After 19 years, the ICTR has nothing to write home about

When the International Criminal Tribunal was set up in 1994, immediately after the Genocide against the Tutsi that claimed the lives of over one million, survivors and their families put all their hope into the new body: justice at last, would prevail.

When the International Criminal Tribunal was set up in 1994, immediately after the Genocide against the Tutsi that claimed the lives of over one million, survivors and their families put all their hope into the new body: justice at last, would prevail.

They couldn’t have been further off the mark. Many today believe the tribunal did not contribute even an iota to the healing process as had been hopped, but as a big hype. They only see it as a bureaucratic money guzzling mass

Two decades later and billions of dollars down the drain, the ICTR has completed only 46 cases with 17 pending appeals. 12 were acquitted, bringing the total number of persons tried today to a dismal 75.

Many have failed to understand why it tirelessly blocked all attempts to let convicted genocidaires serve their sentences where they committed their crimes, opting instead to hide them thousands of kilometers away.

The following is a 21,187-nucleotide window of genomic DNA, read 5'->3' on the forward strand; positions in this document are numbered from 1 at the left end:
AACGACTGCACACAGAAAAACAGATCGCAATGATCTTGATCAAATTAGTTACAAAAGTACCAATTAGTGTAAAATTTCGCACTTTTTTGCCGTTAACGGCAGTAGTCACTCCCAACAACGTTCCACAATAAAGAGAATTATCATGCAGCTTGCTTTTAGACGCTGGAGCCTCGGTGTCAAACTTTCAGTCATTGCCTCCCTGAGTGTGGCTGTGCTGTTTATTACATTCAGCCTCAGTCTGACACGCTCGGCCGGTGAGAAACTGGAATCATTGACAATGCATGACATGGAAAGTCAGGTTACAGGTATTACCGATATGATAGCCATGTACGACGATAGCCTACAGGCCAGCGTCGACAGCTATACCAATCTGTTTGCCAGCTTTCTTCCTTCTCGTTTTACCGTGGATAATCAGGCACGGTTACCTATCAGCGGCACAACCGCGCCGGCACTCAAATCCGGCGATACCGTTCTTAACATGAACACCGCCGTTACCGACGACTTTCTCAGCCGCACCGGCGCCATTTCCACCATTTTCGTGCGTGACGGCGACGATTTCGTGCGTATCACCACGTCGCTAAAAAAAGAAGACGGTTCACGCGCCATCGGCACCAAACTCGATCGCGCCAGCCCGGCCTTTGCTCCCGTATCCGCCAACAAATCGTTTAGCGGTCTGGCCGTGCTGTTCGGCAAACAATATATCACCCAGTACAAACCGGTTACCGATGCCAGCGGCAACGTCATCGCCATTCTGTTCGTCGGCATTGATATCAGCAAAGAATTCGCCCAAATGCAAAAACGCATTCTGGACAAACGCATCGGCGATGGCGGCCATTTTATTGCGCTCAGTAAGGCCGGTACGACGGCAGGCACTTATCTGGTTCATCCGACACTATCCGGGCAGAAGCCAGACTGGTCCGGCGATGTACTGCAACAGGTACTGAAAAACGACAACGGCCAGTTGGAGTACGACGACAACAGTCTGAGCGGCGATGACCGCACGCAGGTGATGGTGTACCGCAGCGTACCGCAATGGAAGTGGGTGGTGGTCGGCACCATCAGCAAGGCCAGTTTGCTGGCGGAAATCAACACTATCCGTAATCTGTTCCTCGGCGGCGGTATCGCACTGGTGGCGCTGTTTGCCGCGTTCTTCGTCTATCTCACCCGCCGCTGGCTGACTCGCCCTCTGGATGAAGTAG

To add insult to injury, the ICTR is fighting tooth and nail to house Rwanda’s history – the tribunal’s records – elsewhere and not where they belong. This is despite the fact that the tribunal got most of the documentation and witness testimonies through the good offices of the Rwandan government.

Those who died and more who still suffer the consequences of the Genocide against the Tutsi, were not just scientific statistics, but had names to their credit.

It is time the tribunal – and in a larger sense, the UN itself – redeems its image in the eyes of victims of the world’s worst catastrophe by doing the right thing.

Subscribe to The New Times E-Paper


You want to chat directly with us? Send us a message on WhatsApp at +250 788 310 999    

 

Follow The New Times on Google News